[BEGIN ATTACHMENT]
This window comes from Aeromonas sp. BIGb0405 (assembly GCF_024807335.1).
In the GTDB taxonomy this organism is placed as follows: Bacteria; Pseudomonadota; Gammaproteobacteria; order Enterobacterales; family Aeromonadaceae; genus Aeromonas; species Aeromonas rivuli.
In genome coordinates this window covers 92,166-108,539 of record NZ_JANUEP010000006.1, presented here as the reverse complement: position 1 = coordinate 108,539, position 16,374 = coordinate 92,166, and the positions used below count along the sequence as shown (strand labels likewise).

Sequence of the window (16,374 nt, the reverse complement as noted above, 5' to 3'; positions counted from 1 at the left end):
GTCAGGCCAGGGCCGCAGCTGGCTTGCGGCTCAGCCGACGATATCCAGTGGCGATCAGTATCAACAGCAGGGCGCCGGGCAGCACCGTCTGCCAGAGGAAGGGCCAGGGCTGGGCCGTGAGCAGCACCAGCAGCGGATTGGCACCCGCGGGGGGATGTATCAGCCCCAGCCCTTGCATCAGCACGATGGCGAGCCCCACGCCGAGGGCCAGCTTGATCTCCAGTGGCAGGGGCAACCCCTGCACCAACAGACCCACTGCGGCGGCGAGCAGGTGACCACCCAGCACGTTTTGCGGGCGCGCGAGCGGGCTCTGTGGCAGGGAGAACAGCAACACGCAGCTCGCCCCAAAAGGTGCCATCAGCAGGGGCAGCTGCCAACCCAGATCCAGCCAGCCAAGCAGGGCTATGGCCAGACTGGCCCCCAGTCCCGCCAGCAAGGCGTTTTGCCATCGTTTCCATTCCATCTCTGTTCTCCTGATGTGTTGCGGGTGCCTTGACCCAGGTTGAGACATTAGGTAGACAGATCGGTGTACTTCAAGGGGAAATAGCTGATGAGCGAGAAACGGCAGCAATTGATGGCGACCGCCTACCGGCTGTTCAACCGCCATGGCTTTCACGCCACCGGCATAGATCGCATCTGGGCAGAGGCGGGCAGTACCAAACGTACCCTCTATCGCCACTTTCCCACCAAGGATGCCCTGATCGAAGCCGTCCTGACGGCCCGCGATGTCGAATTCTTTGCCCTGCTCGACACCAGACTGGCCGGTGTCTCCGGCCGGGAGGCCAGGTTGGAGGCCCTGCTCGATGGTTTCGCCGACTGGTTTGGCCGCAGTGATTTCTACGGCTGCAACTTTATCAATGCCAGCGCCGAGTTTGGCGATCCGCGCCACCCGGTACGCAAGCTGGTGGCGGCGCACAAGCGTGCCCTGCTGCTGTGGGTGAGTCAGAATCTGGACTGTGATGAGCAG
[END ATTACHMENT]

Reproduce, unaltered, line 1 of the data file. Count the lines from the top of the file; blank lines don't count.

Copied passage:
This window comes from Aeromonas sp. BIGb0405 (assembly GCF_024807335.1).